I’ll be eating bean soup once a day now for about five days and thinking about foolish Esau. I’ll also think of the times I passed up a golden opportunity for something far less. My own mess of pottage.
My posts have been slow coming, but not because I have forgotten this place. God keeps speaking, I keep listening, but I do not always keep writing!
After seen days of unuttered grief, Job sits alone. Hearing of his great loss, Bildad, Eliphaz, and Zophar agree to mourn with Job. He is barely recognizable when they approach him Consolation seems to evade them and for seven days and nights they sit speechless with the suffering Job. I have found myself in that place of having nothing to say but to only be present when there is a great loss in a friend’s life. Presence matters.
Finally, after seven long days and nights, Job speaks. One at a time these loyal men try to find something to say that might help. Their words are feeble. By chapter 14 of Job, I find that Job now speaks in defense and some understanding and it is difficult to tell at this point if Job is responding to the friends, or is talking to God. You and I do the same thing. We walk around talking to ourselves and then launch into discussion with God. We say things such as “Why?” and “I don’t understand,” or “Please. . .”
In verse 5, Job acknowledges that it is God who created him and after that is when I cannot discern if he is talking to Zophar or to God. Verse 16 reveals a wonderful truth: someone is numbering his steps. Is it his friends who are watching him? If so, then he must guard those steps. Job knew that. Do we know that? Our example counts just as much as Job’s example counted.
Job did not have the Psalms at his disposal because he lived perhaps hundreds of years before David was born. We have the benefit of being able to turn to Psalm 37 and see in verse 23 that the “steps of a good man are ordered by the Lord.” God’s eye was upon Job, His eye was on David, and His eye is upon me.
It’s been nearly a year since I took a misstep and my tooth went right through my lip. In the aftermath I thought of those words about our steps. Job’s words made me think of them again this morning. The children’s song reminds us “Oh be careful little feet where you go. . .”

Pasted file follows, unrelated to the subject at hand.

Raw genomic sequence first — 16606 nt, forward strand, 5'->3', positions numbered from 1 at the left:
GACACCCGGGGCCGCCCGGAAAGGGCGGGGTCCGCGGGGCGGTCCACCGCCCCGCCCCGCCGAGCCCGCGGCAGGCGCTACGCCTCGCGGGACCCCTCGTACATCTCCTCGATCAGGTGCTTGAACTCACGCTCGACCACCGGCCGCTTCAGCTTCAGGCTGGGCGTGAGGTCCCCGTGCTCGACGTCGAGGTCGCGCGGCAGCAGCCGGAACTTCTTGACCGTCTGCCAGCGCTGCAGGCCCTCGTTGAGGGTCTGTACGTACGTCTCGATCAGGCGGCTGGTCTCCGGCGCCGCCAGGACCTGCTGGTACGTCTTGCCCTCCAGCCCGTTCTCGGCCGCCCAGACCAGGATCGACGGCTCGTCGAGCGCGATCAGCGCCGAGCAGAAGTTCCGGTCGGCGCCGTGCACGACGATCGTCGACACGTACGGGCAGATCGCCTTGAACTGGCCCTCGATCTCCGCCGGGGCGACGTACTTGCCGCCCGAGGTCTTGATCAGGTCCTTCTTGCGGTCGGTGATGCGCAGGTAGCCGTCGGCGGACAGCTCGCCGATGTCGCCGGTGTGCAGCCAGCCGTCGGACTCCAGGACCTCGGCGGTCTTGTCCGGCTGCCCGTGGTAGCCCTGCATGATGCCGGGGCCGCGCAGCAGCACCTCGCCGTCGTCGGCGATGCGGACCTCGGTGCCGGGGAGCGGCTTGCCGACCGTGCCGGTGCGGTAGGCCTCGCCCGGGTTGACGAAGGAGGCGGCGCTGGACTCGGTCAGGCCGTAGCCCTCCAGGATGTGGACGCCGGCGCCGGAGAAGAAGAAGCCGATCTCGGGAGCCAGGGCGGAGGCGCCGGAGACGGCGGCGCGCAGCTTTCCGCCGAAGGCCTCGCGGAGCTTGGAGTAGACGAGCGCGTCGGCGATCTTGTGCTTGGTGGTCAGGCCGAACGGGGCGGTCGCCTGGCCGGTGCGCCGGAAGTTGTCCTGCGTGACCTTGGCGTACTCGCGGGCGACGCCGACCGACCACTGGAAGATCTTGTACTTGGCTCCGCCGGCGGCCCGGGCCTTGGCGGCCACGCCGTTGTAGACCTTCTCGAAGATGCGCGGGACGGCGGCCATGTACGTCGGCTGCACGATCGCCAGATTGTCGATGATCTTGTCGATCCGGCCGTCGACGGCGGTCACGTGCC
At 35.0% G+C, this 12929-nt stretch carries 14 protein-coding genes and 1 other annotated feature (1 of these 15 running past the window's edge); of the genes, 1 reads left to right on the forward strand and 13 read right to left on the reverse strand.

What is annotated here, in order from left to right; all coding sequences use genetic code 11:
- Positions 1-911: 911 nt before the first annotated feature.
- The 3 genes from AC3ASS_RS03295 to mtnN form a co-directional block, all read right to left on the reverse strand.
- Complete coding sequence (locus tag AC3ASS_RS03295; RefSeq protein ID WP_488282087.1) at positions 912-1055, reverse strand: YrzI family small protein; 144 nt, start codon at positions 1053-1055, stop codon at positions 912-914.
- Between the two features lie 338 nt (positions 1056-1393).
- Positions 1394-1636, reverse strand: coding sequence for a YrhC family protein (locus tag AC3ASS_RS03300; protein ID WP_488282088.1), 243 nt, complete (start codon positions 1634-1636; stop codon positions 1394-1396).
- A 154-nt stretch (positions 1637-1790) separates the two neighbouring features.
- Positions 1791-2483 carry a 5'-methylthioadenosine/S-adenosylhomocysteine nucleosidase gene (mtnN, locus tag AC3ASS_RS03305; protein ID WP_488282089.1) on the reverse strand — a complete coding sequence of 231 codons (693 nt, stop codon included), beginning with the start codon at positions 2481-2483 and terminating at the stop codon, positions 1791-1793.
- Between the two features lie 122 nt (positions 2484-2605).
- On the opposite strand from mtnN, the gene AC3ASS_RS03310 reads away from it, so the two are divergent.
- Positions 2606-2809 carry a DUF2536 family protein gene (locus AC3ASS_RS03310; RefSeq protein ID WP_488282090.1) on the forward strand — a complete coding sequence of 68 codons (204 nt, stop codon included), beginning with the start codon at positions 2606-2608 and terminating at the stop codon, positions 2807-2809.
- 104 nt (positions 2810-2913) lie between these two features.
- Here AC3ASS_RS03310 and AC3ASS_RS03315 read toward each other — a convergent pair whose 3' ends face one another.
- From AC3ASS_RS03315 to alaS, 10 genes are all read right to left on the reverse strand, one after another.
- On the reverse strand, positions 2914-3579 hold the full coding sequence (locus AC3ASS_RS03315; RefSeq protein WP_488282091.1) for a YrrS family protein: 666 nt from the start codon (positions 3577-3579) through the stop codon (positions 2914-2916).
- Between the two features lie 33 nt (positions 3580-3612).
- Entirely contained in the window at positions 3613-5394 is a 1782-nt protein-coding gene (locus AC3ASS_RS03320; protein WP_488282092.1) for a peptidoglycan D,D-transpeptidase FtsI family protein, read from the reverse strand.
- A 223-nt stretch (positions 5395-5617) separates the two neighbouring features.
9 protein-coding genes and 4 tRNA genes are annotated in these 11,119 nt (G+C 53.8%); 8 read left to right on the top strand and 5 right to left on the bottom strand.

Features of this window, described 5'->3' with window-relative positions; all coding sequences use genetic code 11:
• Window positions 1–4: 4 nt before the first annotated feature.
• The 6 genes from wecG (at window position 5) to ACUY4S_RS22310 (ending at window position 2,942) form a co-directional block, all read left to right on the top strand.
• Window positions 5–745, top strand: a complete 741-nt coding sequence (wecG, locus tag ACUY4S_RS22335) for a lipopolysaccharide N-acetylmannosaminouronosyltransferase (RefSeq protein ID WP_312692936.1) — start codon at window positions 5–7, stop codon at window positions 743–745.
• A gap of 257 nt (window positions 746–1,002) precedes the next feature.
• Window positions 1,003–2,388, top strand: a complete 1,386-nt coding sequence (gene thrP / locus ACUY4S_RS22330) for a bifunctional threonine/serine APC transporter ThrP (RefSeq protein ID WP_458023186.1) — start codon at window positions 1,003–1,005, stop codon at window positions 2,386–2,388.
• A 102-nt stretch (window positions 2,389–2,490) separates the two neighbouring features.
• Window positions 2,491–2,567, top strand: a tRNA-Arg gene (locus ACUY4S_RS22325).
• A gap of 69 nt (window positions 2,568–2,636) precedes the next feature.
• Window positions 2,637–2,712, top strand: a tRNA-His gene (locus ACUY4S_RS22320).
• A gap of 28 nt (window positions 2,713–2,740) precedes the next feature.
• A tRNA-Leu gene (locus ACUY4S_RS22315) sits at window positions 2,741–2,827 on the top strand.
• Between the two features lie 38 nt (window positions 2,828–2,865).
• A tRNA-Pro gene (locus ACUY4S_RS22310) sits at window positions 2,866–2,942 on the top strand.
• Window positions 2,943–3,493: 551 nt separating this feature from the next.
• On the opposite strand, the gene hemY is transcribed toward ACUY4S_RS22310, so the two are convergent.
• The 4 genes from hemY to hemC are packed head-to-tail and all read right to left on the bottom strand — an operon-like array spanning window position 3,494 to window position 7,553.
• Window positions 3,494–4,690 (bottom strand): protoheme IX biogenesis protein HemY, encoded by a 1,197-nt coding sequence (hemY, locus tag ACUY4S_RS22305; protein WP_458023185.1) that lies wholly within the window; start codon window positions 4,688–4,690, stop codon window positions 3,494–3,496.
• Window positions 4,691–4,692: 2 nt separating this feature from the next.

I hope you find joy walking with the Lord. Yesterday I heard someone on the radio say, “If only we would just live in God’s presence instead of always trying to impress Him.” Just walk with the Good Shepherd and be calm in His presence. Job so walked and sat in the presence of God that it is difficult to discern whether he was talking with Zophar, or with God. Oh that my communication with God were that sweet!
“But we can’t afford it. You must think that money grows on trees!” Mr. Isaac Barnswallow was speaking.
“But we just must keep up with the other Barnswallows,” answered Rebekah; Mrs. Isaac Barnswallow, that is.
“All of the other Barnswallows are lining their nests with down,” and wit that she pulled her handkerchief out from under her wing and started to cry.
“All right, all right,” said her husband, “I will see what I can do, but feathers are very expensive this year.”
Mr. Barnswallow was smart when it came to business matters so he made a plan. He was also very industrious. “The early bird gets the worm” was his motto. So the next morning by the time the other birds came to the barnyard to dig for breakfast worms, he had already collected a supply and had opened a little restaurant under an oak tree in the corner of the barnyard.
On the outside was an attractive sign, “Swallow at Barnswallows.” Mr. Barnswallow stood in the door and called to the passing birds, “Worms for feathers; get your breakfast here. Why take the time to dig for your breakfast. My worms are guaranteed to be slick and boneless.”
“How much are your worms?” asked Speedy Skylark as he paused in front of the door. Speedy’s real name was Joseph, but since he was so fast and quick on the wing, his school mates had named him Speedy. However, Speedy was anything but quick around the house; in fact he was lazy—so lazy that he hated to dig for morning worms.
“Two for a feather,” answered Mr. Barnswallow. “How many will you have?”